While the names Eddie Guerrero and Rey Mysterio, Jr. immediately spring to mind as Hispanic stars of the latter-day North American wrestling scene, there’s no question that in the prior generation, Mexican hopes were largely pinned on the man billed from the non-existent “Tocula,” Mexico: Tito Santana.
For those who became fans sometime after Mil Mascaras’ appearances at Madison Square Garden — where he was the first wrestler ever to don a mask — Santana was a shining light as a WWF Tag Team champion (with Ivan Putski and later Rick Martel) and multi-time Intercontinental title-holder.
On the back of the release of his career memoirs Tito Santana’s Tales from the Ring, written with Tom Caiazzo, and published by Sports Publishing LLC, SLAM! Wrestling had the opportunity to delve deeper into the story of Tito Santana (real name Merced Solis), chatting to the man himself. Humble, gracious, and thankful of the continued support, Santana took us deep into his career, concentrating on the largely-unknown details of his career outside of the World Wrestling Federation.
“When I was at West Texas State University with Tully Blanchard, I was told that his father Joe wanted to talk to me about being a professional wrestler,” said Santana of his very beginnings in the business. “I hadn’t been a wrestling fan at all. I was always tired, because I played football, basketball, and track, and it was always too late for me when wrestling would come to town around midnight.
“But anyway, I told him that my first love was football. And he replied, ‘Well, you have a chance to make $80,000 a year as a professional wrestler.’ After that, I started thinking that football was such a hard sport, with no security, and with $80,000 in one hand and $20,000 in the other, it was a no-brainer. I started watching wrestling, too, and noticed how a wrestler’s career seemed to be a lot longer than a footballer’s, and I thought that I should go into wrestling.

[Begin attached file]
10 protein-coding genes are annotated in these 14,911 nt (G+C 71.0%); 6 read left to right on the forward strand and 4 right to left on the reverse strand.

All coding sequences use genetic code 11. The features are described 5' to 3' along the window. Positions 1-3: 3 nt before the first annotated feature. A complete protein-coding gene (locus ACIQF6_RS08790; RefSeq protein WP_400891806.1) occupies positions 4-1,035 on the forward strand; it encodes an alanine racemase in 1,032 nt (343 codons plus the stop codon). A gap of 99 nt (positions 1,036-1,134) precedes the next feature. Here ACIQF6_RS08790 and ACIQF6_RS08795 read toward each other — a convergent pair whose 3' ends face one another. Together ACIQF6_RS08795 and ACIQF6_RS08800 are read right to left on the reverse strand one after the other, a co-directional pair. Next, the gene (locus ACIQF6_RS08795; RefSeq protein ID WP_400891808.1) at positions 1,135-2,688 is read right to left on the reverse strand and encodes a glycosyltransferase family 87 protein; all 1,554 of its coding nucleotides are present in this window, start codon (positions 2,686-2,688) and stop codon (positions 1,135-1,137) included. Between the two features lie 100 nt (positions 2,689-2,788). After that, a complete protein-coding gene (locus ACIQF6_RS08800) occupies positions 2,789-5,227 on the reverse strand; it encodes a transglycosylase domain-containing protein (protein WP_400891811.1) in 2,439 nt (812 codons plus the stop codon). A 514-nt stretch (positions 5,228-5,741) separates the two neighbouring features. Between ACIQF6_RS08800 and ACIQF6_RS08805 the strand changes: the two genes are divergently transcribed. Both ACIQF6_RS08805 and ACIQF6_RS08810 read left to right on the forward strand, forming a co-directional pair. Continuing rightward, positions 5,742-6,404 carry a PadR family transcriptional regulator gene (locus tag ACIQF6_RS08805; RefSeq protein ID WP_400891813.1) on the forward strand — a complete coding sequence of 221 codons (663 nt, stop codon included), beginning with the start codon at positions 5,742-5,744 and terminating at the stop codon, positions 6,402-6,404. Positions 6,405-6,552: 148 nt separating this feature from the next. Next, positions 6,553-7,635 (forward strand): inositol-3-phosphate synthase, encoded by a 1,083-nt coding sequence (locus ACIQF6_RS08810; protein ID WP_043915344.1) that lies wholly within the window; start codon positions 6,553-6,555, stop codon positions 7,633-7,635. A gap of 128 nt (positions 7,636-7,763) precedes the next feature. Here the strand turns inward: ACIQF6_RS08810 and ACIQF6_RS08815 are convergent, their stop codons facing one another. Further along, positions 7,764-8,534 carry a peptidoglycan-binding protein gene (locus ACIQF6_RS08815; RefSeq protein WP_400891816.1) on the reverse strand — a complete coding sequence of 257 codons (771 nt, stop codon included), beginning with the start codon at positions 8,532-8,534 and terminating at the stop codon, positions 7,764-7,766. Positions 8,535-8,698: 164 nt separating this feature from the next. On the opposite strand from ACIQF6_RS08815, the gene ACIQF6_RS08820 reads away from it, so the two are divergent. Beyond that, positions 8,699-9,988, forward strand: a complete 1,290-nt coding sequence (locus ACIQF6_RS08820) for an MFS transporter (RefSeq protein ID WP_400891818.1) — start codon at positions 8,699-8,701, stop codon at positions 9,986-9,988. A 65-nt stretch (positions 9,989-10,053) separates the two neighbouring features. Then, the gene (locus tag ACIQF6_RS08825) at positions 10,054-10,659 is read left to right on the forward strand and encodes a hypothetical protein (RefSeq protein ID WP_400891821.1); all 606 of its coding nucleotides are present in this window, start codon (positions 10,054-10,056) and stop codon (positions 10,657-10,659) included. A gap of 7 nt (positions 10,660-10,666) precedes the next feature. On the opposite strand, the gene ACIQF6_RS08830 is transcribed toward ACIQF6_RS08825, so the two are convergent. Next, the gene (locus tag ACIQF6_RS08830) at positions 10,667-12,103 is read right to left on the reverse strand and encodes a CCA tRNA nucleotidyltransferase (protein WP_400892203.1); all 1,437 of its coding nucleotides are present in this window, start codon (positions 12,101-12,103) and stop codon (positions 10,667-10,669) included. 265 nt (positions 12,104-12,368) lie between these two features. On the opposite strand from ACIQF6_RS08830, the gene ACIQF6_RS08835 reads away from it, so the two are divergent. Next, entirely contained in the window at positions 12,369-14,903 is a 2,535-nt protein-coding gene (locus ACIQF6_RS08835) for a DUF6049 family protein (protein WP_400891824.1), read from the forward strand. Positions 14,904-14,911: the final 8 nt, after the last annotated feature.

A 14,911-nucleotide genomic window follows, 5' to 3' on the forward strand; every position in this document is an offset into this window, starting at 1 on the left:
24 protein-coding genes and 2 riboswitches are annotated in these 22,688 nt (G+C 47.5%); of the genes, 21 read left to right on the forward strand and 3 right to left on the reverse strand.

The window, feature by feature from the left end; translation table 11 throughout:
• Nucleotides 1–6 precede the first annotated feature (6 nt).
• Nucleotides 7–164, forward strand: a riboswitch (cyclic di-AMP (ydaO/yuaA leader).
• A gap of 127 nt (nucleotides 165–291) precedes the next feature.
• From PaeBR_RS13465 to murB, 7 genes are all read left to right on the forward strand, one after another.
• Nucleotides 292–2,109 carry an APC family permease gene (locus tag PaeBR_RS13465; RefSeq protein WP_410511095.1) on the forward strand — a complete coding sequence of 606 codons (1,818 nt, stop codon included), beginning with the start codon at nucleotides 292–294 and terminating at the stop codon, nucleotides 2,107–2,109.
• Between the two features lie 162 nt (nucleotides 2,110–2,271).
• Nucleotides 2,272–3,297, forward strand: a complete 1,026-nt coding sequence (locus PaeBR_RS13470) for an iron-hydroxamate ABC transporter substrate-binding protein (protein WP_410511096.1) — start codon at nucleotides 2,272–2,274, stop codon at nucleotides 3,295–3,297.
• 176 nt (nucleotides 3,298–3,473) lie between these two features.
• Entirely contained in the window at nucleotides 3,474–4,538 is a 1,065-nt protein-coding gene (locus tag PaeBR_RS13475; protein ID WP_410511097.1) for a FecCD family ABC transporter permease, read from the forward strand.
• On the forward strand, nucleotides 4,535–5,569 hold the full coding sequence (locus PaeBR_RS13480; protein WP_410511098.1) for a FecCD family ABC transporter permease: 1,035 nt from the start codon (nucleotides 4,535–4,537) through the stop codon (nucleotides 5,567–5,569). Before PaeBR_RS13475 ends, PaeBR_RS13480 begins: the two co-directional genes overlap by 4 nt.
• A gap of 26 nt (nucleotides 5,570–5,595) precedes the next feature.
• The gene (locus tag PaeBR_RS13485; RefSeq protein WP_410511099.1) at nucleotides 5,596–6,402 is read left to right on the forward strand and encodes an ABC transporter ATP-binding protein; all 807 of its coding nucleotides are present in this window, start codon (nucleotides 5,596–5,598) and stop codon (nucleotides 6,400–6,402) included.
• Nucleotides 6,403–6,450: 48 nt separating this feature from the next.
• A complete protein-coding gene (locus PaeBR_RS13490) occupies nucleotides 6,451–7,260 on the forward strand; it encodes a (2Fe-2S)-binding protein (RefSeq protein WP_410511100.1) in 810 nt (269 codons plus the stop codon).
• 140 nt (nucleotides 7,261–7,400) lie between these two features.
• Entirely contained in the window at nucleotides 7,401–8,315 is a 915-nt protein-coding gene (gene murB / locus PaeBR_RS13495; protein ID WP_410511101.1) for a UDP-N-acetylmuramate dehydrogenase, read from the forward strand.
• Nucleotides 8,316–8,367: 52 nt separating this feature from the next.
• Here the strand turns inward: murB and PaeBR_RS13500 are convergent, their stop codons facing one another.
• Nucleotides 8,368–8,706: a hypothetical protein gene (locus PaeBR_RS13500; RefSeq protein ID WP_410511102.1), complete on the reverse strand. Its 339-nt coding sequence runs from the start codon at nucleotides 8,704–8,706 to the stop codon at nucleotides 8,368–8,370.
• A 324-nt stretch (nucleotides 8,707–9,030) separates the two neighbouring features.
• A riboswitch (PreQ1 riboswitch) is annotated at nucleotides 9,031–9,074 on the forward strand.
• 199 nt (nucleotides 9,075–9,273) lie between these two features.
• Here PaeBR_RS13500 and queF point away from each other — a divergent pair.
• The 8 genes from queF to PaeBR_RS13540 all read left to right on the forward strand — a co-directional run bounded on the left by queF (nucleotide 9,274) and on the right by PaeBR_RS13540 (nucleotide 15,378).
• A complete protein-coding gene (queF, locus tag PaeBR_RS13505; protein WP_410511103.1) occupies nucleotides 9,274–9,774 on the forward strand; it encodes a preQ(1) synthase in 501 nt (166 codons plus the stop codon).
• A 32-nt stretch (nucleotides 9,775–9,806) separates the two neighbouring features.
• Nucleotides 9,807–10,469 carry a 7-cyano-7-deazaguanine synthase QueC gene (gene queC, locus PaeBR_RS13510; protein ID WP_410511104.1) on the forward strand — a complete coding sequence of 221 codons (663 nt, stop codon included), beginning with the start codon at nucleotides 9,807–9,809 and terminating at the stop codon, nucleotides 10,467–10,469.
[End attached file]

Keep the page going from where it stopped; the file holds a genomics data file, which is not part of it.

“So I said that I would give myself four years, and if I couldn’t make any money, I’d get out of the business. It took me four years to get an education, and I was grateful to get a degree out of that, so I’d allow myself that same time to learn the wrestling business. Luckily, within four years I was doing really well.”
Training under Hiro Matsuda may not have been as tough for Santana as it was for Hulk Hogan, but seemingly, getting ring-time was. Despite illusions of $80,000, there was no money to be made for a wrestler who wasn’t being booked. After a few months, not willing to sacrifice the money he had saved from playing football for the Kansas City Chiefs and the British Columbia Lions, Santana was close to walking away from the business. That was, until an old friend intervened.
“Really, I owe Terry Funk my whole career,” Santana noted. “I knew Terry a little from West Texas State, and one night at the matches he called me into the heel dressing room, and asked me how I liked the business. I said I loved it, but I didn’t know how long I could stay in it, because I’d made some money from football and didn’t want to spend it on renting apartments. He said, ‘Don’t do anything, I’ll talk to Eddie Graham.’ And sure enough, just like that, a couple of days later I had my first match in the Florida territory.”